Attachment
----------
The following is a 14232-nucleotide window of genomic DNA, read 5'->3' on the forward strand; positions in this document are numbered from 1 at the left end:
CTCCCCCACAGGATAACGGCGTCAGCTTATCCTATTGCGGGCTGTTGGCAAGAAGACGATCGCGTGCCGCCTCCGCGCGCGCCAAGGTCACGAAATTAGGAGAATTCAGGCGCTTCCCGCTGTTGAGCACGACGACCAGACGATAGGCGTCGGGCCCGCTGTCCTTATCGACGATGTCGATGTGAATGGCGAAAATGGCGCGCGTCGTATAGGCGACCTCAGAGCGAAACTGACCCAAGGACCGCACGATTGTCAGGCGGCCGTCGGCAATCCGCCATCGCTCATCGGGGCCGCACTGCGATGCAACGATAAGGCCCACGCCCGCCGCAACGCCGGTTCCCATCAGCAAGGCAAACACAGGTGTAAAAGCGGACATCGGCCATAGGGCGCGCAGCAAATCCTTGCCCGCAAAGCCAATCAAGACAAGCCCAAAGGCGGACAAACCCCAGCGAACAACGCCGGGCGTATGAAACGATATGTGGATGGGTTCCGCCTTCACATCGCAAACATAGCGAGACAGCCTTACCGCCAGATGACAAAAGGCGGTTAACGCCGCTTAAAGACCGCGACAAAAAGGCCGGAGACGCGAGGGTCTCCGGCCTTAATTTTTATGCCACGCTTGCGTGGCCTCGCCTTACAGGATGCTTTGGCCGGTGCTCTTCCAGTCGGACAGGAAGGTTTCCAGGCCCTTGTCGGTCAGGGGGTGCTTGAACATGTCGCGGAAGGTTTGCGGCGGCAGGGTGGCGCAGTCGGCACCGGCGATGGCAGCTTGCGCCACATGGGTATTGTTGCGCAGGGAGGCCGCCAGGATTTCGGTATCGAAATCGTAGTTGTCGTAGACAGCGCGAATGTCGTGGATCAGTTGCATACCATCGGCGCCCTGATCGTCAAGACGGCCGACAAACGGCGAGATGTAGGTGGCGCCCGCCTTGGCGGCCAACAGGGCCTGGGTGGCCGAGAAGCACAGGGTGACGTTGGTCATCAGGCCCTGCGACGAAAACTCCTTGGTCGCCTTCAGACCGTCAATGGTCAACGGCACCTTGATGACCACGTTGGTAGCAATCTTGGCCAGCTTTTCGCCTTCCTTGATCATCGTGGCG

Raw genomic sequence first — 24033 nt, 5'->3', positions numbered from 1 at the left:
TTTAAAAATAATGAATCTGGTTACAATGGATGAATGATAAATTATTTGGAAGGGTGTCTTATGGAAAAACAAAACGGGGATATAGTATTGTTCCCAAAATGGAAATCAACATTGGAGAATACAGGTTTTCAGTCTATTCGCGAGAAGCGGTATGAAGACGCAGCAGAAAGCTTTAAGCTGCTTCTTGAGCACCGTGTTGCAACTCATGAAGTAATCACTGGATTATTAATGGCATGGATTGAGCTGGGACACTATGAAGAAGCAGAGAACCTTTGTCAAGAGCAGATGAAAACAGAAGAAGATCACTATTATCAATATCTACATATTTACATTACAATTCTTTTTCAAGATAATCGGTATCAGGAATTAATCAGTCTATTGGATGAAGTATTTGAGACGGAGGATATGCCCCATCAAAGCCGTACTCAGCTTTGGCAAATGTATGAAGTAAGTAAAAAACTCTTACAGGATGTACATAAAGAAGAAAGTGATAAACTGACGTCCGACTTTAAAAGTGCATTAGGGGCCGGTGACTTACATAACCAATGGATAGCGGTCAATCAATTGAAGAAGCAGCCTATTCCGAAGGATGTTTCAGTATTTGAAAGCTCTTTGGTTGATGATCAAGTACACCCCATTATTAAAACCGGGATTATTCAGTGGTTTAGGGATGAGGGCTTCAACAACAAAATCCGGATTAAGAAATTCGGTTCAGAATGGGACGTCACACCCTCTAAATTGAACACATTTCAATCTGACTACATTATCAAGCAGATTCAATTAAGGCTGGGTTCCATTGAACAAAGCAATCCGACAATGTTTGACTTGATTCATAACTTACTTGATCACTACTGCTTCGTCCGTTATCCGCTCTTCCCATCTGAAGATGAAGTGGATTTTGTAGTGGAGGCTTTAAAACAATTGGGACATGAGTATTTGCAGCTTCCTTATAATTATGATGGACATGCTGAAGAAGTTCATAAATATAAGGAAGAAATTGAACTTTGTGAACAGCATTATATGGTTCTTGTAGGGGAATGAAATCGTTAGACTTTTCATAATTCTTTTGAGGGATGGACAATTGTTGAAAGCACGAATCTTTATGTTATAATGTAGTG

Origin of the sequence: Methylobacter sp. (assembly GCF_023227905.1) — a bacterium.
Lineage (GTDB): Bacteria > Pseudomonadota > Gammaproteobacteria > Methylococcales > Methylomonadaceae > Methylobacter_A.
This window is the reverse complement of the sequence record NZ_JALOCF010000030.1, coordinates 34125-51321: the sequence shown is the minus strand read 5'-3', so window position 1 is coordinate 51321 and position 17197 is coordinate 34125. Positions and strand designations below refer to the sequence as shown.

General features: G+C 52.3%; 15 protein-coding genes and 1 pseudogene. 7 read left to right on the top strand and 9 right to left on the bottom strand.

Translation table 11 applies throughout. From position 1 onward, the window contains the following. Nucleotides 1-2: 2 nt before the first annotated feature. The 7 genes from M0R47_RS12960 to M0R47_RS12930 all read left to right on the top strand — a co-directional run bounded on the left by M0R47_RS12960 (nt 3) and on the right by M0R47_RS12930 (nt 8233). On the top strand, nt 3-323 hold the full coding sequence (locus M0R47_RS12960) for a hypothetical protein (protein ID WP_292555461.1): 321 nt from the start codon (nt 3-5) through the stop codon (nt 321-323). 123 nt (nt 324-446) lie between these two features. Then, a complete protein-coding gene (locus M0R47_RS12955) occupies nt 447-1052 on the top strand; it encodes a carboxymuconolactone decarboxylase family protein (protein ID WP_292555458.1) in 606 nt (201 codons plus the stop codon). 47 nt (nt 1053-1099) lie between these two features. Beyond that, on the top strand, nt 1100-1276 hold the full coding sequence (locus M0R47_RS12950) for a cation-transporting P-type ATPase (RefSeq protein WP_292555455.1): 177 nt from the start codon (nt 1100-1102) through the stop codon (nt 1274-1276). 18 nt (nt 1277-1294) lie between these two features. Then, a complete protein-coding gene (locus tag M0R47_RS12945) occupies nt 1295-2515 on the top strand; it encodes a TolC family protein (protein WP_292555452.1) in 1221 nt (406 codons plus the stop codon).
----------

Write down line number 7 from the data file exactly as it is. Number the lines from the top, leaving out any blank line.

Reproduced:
This window is the reverse complement of the sequence record NZ_JALOCF010000030.1, coordinates 34125-51321: the sequence shown is the minus strand read 5'-3', so window position 1 is coordinate 51321 and position 17197 is coordinate 34125. Positions and strand designations below refer to the sequence as shown.